Super Size Stories. Narrative Strategies in Contemporary TV Series

Luca Bandirali, Enrico Terrone


The amount of narrative time employed is one of the distinctive features by virtue of which TV series are treated as a self-standing appreciative kind in contemporary culture. We argue that this employment of time can conflict with the structural constraints of formulaic narrative, especially from an Aristotelian perspective, according to which a narrative basically is a knot to be untied. We show that, in relation to this issue, contemporary TV series primarily face two options, which we will call the super-knot and the super-knotty rope. We argue that these two options are not sufficient in order to fill the amount of time that is available to TV series and that further strategies are needed. We present what we consider to be the two main strategies that are employed in contemporary TV series to fill these gaos, namely the flash strategy and the strand strategy.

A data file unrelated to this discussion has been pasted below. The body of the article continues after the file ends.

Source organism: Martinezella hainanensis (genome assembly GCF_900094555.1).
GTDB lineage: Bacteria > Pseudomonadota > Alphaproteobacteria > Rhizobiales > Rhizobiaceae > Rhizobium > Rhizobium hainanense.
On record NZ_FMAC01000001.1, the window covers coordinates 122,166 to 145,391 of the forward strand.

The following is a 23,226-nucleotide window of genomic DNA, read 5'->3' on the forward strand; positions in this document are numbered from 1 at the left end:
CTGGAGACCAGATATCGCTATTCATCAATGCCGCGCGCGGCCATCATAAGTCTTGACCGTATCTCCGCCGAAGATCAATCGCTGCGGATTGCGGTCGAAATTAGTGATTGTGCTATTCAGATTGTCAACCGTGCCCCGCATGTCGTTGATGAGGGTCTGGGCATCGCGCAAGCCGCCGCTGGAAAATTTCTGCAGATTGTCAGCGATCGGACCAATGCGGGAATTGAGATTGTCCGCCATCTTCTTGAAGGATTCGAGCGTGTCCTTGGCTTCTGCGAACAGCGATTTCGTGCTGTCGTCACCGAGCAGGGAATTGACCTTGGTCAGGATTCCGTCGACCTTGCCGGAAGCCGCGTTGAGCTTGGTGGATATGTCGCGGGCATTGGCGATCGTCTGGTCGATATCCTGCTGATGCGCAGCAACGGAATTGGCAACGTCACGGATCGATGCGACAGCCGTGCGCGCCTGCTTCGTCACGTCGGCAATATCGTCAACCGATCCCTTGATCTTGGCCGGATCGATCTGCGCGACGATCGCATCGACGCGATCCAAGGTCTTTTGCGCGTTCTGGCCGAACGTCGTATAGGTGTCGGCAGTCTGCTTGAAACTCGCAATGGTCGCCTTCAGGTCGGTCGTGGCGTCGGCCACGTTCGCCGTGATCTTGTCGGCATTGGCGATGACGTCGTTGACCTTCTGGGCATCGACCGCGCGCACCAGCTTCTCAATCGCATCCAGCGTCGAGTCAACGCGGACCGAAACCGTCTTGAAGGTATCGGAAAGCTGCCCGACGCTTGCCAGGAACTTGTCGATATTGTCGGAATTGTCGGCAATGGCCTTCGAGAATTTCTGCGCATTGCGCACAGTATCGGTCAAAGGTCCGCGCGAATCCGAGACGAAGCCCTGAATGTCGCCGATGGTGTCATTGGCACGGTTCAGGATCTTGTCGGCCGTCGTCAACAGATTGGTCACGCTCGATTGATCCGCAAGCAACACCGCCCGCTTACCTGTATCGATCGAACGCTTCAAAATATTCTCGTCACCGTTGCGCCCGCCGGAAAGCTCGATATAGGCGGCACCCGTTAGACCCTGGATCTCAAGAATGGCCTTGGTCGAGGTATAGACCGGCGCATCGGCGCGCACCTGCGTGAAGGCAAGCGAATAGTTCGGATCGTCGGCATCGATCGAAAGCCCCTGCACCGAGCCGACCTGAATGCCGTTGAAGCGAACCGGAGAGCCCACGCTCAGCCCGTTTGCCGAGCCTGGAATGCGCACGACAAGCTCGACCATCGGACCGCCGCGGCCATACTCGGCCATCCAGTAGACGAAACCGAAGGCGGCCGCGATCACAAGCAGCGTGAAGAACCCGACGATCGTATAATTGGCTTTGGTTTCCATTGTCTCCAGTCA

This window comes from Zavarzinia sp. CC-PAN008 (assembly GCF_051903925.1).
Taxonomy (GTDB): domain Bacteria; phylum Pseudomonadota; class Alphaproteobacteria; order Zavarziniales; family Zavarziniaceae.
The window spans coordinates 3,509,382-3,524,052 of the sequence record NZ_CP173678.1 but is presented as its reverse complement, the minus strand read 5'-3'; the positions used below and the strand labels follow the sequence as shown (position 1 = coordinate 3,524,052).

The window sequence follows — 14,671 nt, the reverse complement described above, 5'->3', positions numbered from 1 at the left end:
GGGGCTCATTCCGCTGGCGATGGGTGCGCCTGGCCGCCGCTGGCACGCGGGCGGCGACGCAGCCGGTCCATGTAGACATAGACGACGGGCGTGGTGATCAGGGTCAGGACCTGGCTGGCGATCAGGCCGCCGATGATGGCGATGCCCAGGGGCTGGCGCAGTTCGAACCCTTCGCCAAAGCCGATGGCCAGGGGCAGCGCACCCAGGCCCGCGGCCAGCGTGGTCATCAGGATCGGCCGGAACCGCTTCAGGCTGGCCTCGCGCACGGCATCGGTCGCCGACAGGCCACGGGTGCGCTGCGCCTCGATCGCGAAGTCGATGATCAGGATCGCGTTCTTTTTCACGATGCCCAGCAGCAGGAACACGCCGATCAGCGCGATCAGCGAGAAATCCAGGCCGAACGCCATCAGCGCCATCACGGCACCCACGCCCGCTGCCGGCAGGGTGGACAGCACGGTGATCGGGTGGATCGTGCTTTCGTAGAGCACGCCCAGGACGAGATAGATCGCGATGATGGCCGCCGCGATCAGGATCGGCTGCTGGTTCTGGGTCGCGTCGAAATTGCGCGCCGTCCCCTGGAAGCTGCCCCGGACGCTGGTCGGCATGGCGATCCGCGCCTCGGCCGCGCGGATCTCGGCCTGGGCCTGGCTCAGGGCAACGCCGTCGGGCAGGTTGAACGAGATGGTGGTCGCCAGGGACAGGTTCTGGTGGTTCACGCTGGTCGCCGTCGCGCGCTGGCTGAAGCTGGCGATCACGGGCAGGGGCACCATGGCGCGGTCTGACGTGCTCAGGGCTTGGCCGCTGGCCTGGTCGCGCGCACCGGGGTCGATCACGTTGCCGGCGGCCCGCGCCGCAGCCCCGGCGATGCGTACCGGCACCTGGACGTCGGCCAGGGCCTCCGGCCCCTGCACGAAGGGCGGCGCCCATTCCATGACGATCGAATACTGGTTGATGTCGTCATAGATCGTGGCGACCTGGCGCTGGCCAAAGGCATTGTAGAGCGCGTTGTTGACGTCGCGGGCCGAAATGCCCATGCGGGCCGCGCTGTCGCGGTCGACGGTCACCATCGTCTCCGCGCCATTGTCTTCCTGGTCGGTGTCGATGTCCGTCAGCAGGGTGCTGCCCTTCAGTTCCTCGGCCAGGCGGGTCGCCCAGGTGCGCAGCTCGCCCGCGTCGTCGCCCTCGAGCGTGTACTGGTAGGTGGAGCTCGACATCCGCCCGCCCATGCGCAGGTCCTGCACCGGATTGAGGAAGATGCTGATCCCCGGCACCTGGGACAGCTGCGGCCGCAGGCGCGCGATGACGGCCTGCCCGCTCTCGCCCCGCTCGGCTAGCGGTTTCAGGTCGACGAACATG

tv series; narrative; strategy

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DOI: 10.6092/issn.2280-9481/7396


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Copyright (c) 2017 Luca Bandirali, Enrico Terrone

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